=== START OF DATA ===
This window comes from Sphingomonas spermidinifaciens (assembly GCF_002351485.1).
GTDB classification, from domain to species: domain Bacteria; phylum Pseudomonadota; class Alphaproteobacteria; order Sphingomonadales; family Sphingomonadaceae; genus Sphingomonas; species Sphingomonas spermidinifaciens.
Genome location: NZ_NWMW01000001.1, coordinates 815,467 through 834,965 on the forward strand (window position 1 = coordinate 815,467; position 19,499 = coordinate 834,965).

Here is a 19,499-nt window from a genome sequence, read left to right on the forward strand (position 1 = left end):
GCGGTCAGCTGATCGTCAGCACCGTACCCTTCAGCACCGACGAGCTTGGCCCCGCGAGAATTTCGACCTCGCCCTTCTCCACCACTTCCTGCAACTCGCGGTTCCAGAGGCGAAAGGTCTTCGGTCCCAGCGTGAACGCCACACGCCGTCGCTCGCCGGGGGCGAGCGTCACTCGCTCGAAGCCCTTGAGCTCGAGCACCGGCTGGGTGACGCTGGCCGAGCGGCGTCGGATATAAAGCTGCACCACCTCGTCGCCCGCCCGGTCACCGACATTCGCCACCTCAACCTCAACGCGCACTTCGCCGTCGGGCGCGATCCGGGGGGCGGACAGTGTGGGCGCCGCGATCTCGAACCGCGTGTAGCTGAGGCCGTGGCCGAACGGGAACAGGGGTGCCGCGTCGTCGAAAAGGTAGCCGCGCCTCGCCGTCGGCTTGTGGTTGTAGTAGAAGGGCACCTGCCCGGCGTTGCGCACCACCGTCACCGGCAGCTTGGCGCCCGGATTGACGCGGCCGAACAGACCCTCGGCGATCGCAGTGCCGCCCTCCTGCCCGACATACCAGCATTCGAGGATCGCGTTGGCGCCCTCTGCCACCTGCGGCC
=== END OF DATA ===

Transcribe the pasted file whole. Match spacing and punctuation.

This window comes from Sphingomonas spermidinifaciens (assembly GCF_002351485.1).
GTDB classification, from domain to species: domain Bacteria; phylum Pseudomonadota; class Alphaproteobacteria; order Sphingomonadales; family Sphingomonadaceae; genus Sphingomonas; species Sphingomonas spermidinifaciens.
Genome location: NZ_NWMW01000001.1, coordinates 815,467 through 834,965 on the forward strand (window position 1 = coordinate 815,467; position 19,499 = coordinate 834,965).

Here is a 19,499-nt window from a genome sequence, read left to right on the forward strand (position 1 = left end):
GCGGTCAGCTGATCGTCAGCACCGTACCCTTCAGCACCGACGAGCTTGGCCCCGCGAGAATTTCGACCTCGCCCTTCTCCACCACTTCCTGCAACTCGCGGTTCCAGAGGCGAAAGGTCTTCGGTCCCAGCGTGAACGCCACACGCCGTCGCTCGCCGGGGGCGAGCGTCACTCGCTCGAAGCCCTTGAGCTCGAGCACCGGCTGGGTGACGCTGGCCGAGCGGCGTCGGATATAAAGCTGCACCACCTCGTCGCCCGCCCGGTCACCGACATTCGCCACCTCAACCTCAACGCGCACTTCGCCGTCGGGCGCGATCCGGGGGGCGGACAGTGTGGGCGCCGCGATCTCGAACCGCGTGTAGCTGAGGCCGTGGCCGAACGGGAACAGGGGTGCCGCGTCGTCGAAAAGGTAGCCGCGCCTCGCCGTCGGCTTGTGGTTGTAGTAGAAGGGCACCTGCCCGGCGTTGCGCACCACCGTCACCGGCAGCTTGGCGCCCGGATTGACGCGGCCGAACAGACCCTCGGCGATCGCAGTGCCGCCCTCCTGCCCGACATACCAGCATTCGAGGATCGCGTTGGCGCCCTCTGCCACCTGCGGCC